Czarnietzki with some of his simulation subjects.
We’ve worked with some incredible local companies that are amazingly innovative within their own industries,” says Andrew Czarnietzki, ’07 BDes.
The “we” in question is 3DI High-Fidelity Simulations, the Edmonton-based company with a 15-member staff — 12 of whom have U of A degrees — of which Czarnietzki is the co-founder and technical director. The company began in 2005 by offering architectural simulations so that people could take a virtual walk through buildings that didn’t yet exist, including the then-unbuilt Art Gallery of Alberta in Edmonton.
“We started entirely with architecture,” says Czarnietzki. “But our primary focus now is physics-based simulations for mining, energy and construction.
What 3DI mainly does now is build computer-generated advanced interactive simulations that look, sound and feel like the real thing so that people can, for instance, learn how to properly operate heavy equipment before they ever climb into the driver’s seat. This helps enhance employee safety, cuts down on training costs, and saves wear and tear on expensive equipment. Think of flight simulators where pilots get to crash — or not — virtual planes and you’ll have a good idea of what 3DI is up to, albeit in a scaled-down version.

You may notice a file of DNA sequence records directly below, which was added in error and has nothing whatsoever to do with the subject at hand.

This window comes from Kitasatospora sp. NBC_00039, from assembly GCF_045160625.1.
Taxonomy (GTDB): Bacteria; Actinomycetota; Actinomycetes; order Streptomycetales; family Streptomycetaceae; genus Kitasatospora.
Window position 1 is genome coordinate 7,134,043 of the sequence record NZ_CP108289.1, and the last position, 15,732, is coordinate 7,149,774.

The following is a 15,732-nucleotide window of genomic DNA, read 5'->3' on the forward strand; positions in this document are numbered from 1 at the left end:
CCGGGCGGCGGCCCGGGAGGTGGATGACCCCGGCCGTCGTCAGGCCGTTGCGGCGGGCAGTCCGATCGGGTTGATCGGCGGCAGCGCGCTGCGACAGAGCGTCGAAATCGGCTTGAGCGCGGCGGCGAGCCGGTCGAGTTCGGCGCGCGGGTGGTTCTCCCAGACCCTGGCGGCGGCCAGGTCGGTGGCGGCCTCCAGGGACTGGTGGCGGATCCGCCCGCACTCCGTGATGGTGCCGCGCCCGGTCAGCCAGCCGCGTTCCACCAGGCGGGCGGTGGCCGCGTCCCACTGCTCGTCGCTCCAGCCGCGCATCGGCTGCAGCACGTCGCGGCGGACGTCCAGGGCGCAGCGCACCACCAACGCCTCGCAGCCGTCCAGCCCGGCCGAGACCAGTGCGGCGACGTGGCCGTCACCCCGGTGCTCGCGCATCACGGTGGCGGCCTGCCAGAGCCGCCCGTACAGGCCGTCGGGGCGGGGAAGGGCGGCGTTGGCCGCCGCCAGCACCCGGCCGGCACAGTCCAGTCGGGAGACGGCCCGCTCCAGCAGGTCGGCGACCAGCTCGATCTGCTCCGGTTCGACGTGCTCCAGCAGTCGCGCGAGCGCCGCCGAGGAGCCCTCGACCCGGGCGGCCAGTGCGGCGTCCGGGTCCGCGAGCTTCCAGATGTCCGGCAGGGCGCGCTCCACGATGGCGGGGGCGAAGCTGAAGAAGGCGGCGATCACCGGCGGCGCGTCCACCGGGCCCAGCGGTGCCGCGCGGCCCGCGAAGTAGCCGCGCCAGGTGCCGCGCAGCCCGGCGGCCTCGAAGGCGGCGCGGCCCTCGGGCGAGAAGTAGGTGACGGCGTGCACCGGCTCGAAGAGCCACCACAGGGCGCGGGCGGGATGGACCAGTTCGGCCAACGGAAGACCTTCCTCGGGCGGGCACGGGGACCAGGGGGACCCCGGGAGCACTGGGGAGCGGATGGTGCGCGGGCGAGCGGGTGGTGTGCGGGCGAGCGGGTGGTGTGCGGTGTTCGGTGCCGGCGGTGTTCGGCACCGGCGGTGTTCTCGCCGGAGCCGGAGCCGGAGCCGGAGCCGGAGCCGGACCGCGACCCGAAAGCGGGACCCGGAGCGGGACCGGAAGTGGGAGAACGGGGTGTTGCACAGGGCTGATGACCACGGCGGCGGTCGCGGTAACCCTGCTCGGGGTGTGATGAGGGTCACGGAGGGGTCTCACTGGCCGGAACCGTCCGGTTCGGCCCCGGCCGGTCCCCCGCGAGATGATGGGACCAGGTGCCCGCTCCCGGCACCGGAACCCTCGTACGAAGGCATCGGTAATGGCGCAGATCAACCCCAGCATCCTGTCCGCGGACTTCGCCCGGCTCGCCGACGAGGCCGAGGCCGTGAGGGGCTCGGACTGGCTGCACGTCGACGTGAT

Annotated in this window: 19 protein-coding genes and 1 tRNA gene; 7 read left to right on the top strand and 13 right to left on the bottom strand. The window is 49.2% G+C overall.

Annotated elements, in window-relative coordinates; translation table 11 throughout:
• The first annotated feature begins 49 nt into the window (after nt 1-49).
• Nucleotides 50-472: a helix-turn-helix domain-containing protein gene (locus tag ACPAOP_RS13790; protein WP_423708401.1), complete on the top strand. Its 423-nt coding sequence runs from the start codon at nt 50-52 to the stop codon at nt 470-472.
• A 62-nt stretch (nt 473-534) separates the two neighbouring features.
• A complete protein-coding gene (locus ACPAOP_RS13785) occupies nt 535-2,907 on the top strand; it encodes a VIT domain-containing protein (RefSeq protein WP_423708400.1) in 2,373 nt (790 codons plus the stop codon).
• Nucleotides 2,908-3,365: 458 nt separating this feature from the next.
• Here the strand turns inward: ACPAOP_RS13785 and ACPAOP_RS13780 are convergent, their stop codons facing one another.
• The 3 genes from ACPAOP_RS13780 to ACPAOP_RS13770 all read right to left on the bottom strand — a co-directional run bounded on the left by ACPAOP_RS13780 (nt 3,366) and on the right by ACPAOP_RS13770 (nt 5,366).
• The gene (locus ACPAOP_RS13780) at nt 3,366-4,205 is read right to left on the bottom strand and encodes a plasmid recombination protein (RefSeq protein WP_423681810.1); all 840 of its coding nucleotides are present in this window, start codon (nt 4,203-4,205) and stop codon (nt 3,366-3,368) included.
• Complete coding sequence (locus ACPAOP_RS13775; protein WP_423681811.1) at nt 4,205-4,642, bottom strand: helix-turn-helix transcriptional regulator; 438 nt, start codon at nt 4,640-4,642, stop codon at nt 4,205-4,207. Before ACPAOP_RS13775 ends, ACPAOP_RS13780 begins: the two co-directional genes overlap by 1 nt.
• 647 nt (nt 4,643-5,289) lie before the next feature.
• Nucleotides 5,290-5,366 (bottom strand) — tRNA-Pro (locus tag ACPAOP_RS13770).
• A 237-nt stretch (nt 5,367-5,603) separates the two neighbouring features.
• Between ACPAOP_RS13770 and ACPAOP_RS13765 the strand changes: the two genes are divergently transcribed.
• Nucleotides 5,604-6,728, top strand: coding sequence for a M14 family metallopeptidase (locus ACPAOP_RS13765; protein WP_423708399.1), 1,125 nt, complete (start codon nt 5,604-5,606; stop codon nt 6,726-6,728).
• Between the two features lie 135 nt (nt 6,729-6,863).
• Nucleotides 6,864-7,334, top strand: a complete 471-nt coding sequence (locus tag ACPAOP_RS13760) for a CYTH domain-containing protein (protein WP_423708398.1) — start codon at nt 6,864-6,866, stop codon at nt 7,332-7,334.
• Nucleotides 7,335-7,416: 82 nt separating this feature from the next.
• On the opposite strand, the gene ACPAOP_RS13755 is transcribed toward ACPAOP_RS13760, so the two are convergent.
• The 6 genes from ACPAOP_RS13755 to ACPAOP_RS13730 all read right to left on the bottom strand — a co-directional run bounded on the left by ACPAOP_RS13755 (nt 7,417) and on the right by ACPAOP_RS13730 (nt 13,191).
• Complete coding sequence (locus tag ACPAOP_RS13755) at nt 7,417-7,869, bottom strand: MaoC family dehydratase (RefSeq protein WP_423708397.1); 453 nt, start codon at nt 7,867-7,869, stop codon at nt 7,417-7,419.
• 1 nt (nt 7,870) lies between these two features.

One of the “incredible local companies” that 3DIs has worked with is the Edmonton-based MARL Technologies Inc. Working with the engineers at MARL, 3DI developed a design verification model for a submersible core drilling platform designed to be operated by remote control at depths of up to three kilometres under the sea.
As for what the future holds for 3DI, Czarnietzki hopes it involves a little extraterrestrial excursion in a virtual environment. “I would love to simulate the next Mars Rover or something for NASA,” he exclaims. “We shared a booth with a Mars Lander Prototype at a tradeshow — very cool stuff! If not that, I’m always in awe of the sheer size of mining equipment. One day I would love to build a simulator for the world’s largest dragline.”
Draglines — super-large excavation systems such as those used in the tar sands — rank amongst the largest mobile equipment ever built to operate on land, typically weighing about 2,000 metric tonnes. You certainly can’t blame a boy for thinking big.
For more on 3DI go to www.3di.ca.